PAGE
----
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Iraq's top Shiite cleric calls for voting in upcoming elections

Top Shiite cleric Ayatollah Ali al-Sistani called upon Iraqis to participate in the elections in large numbers and vote wisely.
Iraqis register to obtain their voting cards ahead of the upcoming parliamentary elections, Najaf, Iraq, Sept. 29, 2021.

Less than two weeks to the parliamentary elections, the highest religious authority in Iraq, Ayatollah Ali al-Sistani, called Iraqis to vote in the upcoming early elections.

In the Sept. 29 statement, Sistani encouraged Iraqis to participate “consciously and responsibly in the upcoming elections,” calling the elections the safest way to take Iraq to a better future.

In contrast with the previous elections, this is a big development in Sistani's stance toward Iraqi politics.

Prior to the 2018 elections, Sistani had said, “Election is a right for citizens and there is nothing to oblige them to attend. The electoral process does not lead to satisfactory results unless several conditions are met.”

He mentioned four main points in 2018: The electoral law should be just and fair; the electoral competition should focus on economic, educational and service programs, away from sectarianism and political conflicts; external interference in the elections should be prohibited, whether with financial or other support, and the punishment for that should be severe; and voters’ awareness plays an important role in shaping the country’s future.

Moreover, Sistani highlighted the failures that accompanied past electoral experiences in Iraq, calling it the reason for people's disappointment, and showing no hope that there is a possibility for change in the upcoming elections.

The language used and the conditions set in 2018 played a significant role in the low voter turnout. While officials claimed that more than 40% of eligible voters cast their ballots, more accurate figures including sources from the Independent High Electoral Commission (IHEC) back then confirmed voter turnout was just slightly above 20%.

Following the election in 2018, mass protests broke out in Iraq with about 700 casualties and 30,000 wounded as a result.

It is clear that Sistani's language has changed in the run-up to this election, as he has been encouraging citizens to vote and warning them there is no alternative.

Most of the issues mentioned in Sistani’s 2018 statement have been addressed in this election. The electoral law has changed in favor of ordinary voters. The previous election was based on the Sainte-Lague method that gives priority to political parties as opposed to independent candidates. The new law passed last year is prioritizing candidates, and they now compete in small electoral circles with votes allocated directly to them, not to their parties.

The federal court was formed early this year, so it can approve the election results per the constitution. The court was not complete in 2018 and it could not play its constitutional role.

The new electoral commission has put in place measures to avoid fraud. So far, it has dismissed a number of candidates for participating in past election fraud, especially in 2018 when warehouses stocked with votes burned down.

Foreign interference in the 2018 elections was evident as well, which led to a government with a political bias to what is called “the resistance axis.” As a result, Iraq has become a center of regional conflict and a battleground between the United States and Iran.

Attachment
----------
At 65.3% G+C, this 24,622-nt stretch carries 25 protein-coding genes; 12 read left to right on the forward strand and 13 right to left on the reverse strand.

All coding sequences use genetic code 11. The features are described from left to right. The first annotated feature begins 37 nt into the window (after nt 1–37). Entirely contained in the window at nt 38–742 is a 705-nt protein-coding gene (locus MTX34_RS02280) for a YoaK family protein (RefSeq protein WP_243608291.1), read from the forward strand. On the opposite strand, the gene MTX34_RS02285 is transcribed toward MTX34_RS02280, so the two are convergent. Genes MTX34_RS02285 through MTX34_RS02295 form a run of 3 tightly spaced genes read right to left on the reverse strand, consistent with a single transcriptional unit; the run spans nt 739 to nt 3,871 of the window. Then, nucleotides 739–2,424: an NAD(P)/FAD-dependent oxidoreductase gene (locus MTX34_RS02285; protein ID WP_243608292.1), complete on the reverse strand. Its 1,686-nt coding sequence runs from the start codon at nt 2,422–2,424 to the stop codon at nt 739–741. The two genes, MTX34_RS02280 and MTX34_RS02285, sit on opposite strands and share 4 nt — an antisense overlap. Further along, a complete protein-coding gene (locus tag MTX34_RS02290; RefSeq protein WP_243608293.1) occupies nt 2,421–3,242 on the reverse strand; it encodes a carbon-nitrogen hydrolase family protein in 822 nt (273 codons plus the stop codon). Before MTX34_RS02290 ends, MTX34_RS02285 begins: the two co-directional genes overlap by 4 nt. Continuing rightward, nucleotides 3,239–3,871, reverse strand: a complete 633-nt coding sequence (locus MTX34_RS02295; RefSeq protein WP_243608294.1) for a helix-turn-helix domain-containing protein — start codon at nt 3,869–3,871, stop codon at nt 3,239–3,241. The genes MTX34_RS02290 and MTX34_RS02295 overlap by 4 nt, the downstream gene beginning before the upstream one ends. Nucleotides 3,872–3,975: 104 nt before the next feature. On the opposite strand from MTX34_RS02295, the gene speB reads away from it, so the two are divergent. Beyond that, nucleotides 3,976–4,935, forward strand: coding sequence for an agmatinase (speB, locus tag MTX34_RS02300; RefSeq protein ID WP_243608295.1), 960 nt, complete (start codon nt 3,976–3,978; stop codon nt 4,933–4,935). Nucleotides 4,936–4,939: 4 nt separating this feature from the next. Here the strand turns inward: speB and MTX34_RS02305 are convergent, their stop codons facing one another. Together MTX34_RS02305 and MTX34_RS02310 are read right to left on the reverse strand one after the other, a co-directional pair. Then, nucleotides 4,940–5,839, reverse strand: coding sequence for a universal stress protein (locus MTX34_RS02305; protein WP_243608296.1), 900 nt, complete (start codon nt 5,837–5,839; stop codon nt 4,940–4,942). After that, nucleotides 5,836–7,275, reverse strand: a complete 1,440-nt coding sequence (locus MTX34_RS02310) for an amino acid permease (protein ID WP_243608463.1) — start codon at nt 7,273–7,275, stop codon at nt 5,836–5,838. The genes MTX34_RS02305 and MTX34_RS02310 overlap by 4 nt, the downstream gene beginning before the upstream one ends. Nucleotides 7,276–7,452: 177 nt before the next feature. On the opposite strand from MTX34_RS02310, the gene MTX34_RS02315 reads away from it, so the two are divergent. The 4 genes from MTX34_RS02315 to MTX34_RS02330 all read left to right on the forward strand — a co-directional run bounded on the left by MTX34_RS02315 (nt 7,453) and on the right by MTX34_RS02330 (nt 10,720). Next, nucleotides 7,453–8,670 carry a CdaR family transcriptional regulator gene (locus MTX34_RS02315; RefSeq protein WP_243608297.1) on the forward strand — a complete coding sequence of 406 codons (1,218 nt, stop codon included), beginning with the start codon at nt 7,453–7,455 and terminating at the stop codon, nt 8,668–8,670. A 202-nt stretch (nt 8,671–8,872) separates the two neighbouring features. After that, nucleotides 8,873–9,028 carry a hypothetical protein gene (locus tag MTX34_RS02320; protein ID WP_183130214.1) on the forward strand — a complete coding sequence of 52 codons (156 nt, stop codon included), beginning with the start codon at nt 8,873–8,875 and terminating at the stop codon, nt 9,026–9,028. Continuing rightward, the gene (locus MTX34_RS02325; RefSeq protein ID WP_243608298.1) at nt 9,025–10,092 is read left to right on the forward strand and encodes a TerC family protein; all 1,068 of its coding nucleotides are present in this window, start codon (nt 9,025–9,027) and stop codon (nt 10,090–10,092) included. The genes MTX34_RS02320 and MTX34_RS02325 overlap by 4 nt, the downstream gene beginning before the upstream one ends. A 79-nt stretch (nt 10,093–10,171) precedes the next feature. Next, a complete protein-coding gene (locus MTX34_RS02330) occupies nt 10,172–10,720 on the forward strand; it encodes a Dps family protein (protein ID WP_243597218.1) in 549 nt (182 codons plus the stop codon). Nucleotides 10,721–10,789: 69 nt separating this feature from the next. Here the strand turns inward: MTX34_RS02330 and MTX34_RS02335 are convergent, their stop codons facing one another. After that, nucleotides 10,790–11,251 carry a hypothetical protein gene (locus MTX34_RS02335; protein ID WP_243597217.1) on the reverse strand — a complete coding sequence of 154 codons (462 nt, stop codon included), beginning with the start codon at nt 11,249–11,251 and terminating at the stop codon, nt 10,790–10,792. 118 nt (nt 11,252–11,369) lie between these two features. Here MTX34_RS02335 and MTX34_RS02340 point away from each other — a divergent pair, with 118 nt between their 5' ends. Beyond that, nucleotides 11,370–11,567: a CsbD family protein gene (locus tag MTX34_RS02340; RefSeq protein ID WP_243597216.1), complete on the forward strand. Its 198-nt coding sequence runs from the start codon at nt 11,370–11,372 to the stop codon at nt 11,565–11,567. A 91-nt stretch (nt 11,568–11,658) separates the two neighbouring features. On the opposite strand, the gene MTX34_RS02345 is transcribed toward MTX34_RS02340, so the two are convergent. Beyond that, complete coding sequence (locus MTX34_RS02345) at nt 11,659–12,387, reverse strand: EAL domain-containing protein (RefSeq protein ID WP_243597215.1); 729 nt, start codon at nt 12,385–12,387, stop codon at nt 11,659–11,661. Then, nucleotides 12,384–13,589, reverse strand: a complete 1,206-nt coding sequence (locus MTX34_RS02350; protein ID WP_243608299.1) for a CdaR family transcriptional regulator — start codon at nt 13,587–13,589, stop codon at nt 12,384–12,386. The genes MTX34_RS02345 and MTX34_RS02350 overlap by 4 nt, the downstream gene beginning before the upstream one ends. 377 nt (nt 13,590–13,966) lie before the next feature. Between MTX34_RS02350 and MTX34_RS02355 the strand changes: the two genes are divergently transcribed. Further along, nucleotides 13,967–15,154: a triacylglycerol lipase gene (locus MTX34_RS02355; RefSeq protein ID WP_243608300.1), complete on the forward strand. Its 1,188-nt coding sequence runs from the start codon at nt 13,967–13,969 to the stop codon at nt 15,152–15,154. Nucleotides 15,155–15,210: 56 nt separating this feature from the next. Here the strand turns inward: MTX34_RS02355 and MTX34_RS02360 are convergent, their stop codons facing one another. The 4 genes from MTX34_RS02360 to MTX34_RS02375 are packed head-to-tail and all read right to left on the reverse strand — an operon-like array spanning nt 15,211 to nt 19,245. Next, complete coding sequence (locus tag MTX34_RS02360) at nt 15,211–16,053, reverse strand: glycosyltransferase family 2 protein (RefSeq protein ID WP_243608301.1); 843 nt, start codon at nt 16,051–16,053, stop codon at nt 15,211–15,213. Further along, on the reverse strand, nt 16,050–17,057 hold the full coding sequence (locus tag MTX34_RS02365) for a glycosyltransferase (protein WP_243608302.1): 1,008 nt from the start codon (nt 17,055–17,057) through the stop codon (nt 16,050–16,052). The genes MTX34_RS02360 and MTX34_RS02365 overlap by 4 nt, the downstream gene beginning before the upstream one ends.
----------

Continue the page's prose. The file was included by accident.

However, the more balanced policy adopted by the current government following the protests has improved Iraq's relationship with its neighbors and increased Iraq's status internationally.

In the Sept. 29 statement, Sistani stressed the electoral conditions he mentioned in 2018, but this time in a positive way.

“Honorable voters should take lessons from past experiences and be aware of the value of their votes and their important role in shaping the future of the country,” he said, highlighting that only then “they [voters] can take advantage of this important opportunity to bring about a real change in the administration of the state and remove corrupt and incompetent hands from its main joints, which is possible if they join hands and participate in voting effectively.”

In addition, Sistani advised “those in charge of the elections to conduct them in a reassuring atmosphere far from the side effects of money, illegal weapons or external interference, and that they observe their integrity and safeguard the votes of the electorate.”

According to IHEC, more than 17 million Iraqis have registered for this election, out of a total of 25 million voters; 16 million voters have already received their biometric cards.

Prime Minister Mustafa al-Kadhimi asked citizens who have not registered yet to apply for their biometric cards. He encouraged the remaining 8 million eligible voters who have not yet registered to be prepared to vote; they can use their old biometric cards used in previous elections together with fingerprinting at the polling stations on election day.

IHEC canceled overseas voting due to it having been a main source of fraud in previous elections. In addition, military personnel can only cast their ballots at military bases belonging to the Defense Ministry in order to avoid fraudulent activities.

Al-Monitor has been informed by an official from the commission that a new security plan has been developed to oversee the vote counting and protect the votes' storage locations. The new plan has been prepared and will be overseen by a special committee in the prime minister's office under Kadhimi's supervision.

About 3,200 candidates in more than 400 parties will compete in the elections, scheduled for Oct. 10.

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